McKinsey & Company

McKinsey on Society

 

Voices Social innovation

Mobile money: A game changer for financial inclusion

Michael JosephWorld Bank

Michael Joseph is the World Bank’s first Fellow and was previously the CEO of Safaricom (2000–10) spearheading the introduction and expansion of M-PESA.

PhilanaMugyenyiWorld Bank

Philana Mugyenyi is an Analyst at the World Bank office in Nairobi.

Wolfgang FenglerWorld Bank

Wolfgang Fengler is the World Bank lead economist for Kenya, Rwanda, Somalia, and Eritrea.

The TakeawayThe advent of mobile money allowed access to banking services to spread rapidly in Kenya, among people of all income levels. It’s safe, fast, cheap, and requires little in the way of infrastructure. Although Kenya was especially well suited for rapid adoption, mobile money could be rolled out in other developing countries, improving the lives of the poor and unbanked.

Analysts predict that by 2012, there will be over 6 billion mobile phone connections worldwide, with developing markets driving the growth; by 2015, Africa alone will have 265 million mobile phone subscribers.1 The mobile phone started as a tool for the elite. Within a decade it morphed into a household item and became one of the most powerful weapons in the fight against poverty. In Africa, mobile phone penetration has reached 52 percent—almost equivalent to one phone per adult—and the region is experiencing the fastest growth in the world. At the same time, access to basic financial services remains a major constraint to economic growth and poverty reduction. Only 20 percent of people in developing countries can access some form of financial services.2 Imagine if everyone who had a cell phone could also have access to financial services, and was able to save and send money safely, no matter where they were located.

That vision has become a reality in Kenya, and other emerging economies will soon follow. In 2007, Safaricom, Kenya’s leading mobile phone operator, launched M-Pesa (“M” for mobile and “pesa,” the Swahili word for “money”), which has become the world’s leading example of mobile money. Mobile money, which allows cash to travel as fast as a text message, is not an extension of banking. It is a new form of banking, just as cell phones are a new form of telecommunication rather than an extension of landlines. Unlike mobile banking, mobile money does not necessarily need a banking infrastructure.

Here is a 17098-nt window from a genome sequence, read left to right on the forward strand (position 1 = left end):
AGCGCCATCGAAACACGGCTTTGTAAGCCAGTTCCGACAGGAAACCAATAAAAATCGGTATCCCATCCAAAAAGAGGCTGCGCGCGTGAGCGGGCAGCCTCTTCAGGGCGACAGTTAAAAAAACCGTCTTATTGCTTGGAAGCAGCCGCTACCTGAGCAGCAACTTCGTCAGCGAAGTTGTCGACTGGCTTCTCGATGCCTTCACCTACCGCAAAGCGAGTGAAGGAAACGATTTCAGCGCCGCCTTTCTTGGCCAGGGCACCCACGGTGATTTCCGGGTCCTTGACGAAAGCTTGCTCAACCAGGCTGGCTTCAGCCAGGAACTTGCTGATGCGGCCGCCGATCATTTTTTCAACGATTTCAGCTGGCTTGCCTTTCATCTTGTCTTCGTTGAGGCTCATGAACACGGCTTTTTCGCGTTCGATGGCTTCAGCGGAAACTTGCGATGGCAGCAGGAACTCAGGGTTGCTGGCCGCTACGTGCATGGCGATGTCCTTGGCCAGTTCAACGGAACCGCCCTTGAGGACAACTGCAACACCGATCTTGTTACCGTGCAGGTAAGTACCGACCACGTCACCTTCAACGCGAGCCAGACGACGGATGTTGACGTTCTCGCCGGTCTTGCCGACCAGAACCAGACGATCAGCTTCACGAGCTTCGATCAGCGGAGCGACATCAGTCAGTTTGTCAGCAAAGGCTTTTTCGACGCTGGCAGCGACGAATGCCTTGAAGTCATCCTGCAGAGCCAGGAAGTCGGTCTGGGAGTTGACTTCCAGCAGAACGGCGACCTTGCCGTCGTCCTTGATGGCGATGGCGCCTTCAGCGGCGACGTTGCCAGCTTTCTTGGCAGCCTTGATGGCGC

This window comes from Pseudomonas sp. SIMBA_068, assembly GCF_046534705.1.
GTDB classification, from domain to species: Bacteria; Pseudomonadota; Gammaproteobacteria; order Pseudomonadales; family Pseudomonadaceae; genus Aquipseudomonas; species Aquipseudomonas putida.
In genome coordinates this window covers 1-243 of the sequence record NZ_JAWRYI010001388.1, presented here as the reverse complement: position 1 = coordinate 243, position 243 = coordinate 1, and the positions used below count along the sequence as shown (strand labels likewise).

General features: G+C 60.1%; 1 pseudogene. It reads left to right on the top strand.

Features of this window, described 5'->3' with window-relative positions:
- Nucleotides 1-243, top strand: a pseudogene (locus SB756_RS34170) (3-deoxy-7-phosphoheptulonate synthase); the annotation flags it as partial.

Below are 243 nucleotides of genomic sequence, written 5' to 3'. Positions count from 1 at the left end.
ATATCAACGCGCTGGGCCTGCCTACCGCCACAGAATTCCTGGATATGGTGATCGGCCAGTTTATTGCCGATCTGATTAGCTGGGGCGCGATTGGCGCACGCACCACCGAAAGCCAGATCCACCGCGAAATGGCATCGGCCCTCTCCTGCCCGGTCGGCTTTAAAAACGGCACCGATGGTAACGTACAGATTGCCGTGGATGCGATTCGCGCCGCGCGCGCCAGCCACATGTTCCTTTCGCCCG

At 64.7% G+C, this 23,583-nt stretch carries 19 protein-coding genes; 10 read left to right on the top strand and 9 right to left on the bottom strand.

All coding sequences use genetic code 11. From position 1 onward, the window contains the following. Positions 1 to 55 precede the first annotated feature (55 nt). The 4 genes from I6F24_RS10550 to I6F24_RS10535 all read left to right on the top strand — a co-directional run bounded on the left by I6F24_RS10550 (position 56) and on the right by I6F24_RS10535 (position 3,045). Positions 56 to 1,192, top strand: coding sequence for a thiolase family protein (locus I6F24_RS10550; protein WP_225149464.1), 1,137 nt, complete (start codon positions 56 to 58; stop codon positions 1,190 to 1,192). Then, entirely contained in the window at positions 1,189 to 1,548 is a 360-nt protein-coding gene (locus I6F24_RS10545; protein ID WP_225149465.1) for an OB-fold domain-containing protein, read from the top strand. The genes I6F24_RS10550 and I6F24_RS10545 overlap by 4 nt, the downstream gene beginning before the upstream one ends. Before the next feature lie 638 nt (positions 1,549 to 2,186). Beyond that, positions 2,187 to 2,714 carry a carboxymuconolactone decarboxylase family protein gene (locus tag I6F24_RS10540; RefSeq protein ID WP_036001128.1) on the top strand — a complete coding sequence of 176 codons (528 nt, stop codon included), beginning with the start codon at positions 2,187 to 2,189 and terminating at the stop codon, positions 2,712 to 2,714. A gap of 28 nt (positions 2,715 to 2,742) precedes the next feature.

Kenya now has 25.3 million mobile subscribers, which is more than the total adult population, and 17.3 million registered mobile money users3, more than 14 million of which are M-Pesa customers. M-Pesa conducts an estimated US $ 650 million per month in transactions, and according to World Bank and Safaricom projections, M-Pesa moved more than US $7 billion in 2010 and could reach up to US $10 billion in 2011.

Today, there are 30 million to 35 million mobile money users in the world, which means that every second person who sends money over a cell phone is a Kenyan. Mobile money is the rare case in which a poor African country is the world market leader and an exporter of innovation.

In Kenya, mobile money was the game changer in bringing financial services to the middle class and the poor. In 2006, before the advent of mobile money, only 20 percent of Kenyan adults had access to financial services. By the end of 2010, three years after the introduction of mobile money, that share had jumped to 75 percent (see figure 1).

Figure 1: The fastest expansion of access to finance in the world

Source: Kenya Economic Update, December 2010 (World Bank)

According to a recent World Bank study4, mobile money expanded differently than initially expected. M-Pesa was intended to be a product for sending money home, for connecting the “middle of the pyramid,” which included many workers in Kenya’s cities, with their relatives in rural areas. In reality, mobile money was initially used by the wealthier groups of Kenya, especially in urban areas, but then spread rapidly into the middle and the bottom of the wealth pyramid. The clearest and most direct benefits of mobile money are greater convenience, far greater speed, and generally lower cost of transferring funds. In Kenya, mobile money enables traders and small businesses to reach wider markets thanks to its accessibility (there are currently 32,000 M-Pesa agents spread across Kenya), low cost, security, and convenience. M-Pesa has also empowered Kenyan women, giving them an independent place to store and manage funds. In addition, mobile money has improved personal security because thieves have learned that few people now carry large amounts of cash; most local businesses and street vendors convert their cash to M-Pesa at the end of the day for safekeeping.